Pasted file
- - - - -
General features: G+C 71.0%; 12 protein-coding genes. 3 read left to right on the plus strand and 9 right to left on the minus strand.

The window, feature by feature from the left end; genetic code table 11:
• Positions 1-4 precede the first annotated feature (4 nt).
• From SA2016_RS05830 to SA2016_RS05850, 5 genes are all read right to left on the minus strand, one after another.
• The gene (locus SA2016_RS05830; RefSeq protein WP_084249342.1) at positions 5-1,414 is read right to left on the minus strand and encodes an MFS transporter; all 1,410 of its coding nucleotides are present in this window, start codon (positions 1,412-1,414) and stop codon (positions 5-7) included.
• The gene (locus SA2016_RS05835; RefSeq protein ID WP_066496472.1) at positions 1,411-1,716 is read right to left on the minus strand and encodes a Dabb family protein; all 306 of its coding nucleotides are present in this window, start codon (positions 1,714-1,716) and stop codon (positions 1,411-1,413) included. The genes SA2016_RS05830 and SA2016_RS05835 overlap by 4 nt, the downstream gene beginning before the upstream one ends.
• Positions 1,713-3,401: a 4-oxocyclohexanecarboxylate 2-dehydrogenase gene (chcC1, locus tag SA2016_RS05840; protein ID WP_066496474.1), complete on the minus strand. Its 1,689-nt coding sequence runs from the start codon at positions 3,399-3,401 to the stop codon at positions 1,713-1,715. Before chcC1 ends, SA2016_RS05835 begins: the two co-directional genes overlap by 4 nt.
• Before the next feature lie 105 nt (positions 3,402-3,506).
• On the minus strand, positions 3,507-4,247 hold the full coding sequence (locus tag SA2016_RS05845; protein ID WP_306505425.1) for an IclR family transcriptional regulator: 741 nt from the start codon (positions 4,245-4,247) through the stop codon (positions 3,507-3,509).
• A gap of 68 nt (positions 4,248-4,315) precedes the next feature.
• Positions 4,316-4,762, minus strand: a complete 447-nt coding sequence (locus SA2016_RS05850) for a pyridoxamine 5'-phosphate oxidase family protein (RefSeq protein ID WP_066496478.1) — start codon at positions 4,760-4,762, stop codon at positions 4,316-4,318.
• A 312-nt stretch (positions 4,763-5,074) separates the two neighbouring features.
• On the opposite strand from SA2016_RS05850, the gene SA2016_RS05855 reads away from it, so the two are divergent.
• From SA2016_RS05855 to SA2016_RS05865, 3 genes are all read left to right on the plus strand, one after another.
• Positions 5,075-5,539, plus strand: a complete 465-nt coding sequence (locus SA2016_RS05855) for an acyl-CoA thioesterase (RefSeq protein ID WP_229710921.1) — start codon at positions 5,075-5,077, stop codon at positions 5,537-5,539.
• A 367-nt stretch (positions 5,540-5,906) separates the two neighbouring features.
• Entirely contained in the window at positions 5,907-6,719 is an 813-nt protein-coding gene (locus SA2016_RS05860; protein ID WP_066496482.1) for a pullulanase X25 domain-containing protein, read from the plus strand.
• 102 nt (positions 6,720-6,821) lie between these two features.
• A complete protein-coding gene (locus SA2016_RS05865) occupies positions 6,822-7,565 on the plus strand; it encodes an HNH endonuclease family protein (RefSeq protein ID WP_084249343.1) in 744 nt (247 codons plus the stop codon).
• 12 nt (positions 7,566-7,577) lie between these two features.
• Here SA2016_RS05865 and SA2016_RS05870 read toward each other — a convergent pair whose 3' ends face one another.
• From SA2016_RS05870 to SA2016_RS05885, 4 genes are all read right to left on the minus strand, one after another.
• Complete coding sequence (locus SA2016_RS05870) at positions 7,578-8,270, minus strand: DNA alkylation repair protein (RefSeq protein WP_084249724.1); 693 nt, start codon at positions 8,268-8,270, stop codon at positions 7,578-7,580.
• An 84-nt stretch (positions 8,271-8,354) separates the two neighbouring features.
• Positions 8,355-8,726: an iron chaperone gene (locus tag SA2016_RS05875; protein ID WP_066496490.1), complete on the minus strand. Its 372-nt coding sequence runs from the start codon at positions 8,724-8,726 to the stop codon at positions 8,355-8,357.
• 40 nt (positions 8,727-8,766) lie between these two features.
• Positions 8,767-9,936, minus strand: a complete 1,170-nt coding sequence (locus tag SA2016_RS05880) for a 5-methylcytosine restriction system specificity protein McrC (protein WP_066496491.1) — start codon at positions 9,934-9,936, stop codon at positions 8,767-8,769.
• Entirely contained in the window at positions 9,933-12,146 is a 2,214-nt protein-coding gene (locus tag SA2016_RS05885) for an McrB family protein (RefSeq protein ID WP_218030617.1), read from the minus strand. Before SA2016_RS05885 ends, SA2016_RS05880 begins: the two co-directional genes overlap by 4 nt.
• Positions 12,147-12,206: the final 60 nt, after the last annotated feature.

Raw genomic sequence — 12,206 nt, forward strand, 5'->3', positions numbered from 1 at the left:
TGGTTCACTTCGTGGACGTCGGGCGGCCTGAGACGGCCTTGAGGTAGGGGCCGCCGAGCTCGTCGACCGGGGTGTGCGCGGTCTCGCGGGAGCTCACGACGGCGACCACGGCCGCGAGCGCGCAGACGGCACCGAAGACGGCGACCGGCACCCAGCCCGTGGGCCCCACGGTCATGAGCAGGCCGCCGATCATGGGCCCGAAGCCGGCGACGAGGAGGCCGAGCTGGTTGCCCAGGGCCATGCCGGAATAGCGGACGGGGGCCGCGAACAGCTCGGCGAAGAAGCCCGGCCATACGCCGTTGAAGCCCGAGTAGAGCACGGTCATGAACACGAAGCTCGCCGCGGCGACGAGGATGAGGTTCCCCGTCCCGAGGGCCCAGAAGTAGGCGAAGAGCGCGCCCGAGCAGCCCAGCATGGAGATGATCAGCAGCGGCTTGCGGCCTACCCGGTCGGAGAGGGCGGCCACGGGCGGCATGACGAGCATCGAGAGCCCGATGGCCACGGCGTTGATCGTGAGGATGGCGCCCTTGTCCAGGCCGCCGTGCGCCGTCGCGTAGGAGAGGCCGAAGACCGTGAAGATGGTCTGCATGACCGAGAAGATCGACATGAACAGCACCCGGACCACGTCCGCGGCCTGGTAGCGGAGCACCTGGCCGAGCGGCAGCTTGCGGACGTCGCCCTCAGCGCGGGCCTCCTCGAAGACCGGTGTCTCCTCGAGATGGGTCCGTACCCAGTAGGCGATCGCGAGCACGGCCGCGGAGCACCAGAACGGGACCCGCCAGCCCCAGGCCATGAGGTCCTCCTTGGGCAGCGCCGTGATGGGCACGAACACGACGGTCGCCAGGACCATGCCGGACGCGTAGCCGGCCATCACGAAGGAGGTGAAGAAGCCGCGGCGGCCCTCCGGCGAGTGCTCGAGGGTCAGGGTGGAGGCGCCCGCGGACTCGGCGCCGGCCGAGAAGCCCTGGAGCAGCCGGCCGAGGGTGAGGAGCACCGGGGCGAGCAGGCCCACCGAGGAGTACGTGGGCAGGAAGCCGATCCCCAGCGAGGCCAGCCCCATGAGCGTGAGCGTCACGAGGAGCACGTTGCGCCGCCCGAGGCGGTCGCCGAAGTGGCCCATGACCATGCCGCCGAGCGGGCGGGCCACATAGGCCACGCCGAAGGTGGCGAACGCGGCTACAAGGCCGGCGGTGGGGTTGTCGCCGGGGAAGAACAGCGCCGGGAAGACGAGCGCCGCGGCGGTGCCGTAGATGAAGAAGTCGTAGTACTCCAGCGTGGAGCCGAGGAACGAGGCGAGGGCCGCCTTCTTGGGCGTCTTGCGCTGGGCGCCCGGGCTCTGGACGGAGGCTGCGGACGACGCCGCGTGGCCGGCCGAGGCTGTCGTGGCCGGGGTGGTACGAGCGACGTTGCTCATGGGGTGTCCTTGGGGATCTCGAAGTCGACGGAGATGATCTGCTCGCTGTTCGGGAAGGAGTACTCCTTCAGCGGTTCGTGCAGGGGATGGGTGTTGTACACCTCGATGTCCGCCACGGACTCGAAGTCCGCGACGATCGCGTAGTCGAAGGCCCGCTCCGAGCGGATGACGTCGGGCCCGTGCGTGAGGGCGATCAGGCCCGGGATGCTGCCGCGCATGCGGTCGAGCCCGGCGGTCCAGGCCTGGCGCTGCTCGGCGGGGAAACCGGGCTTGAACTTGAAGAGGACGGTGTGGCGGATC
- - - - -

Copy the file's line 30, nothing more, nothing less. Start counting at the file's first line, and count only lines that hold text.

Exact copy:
Raw genomic sequence — 12,206 nt, forward strand, 5'->3', positions numbered from 1 at the left: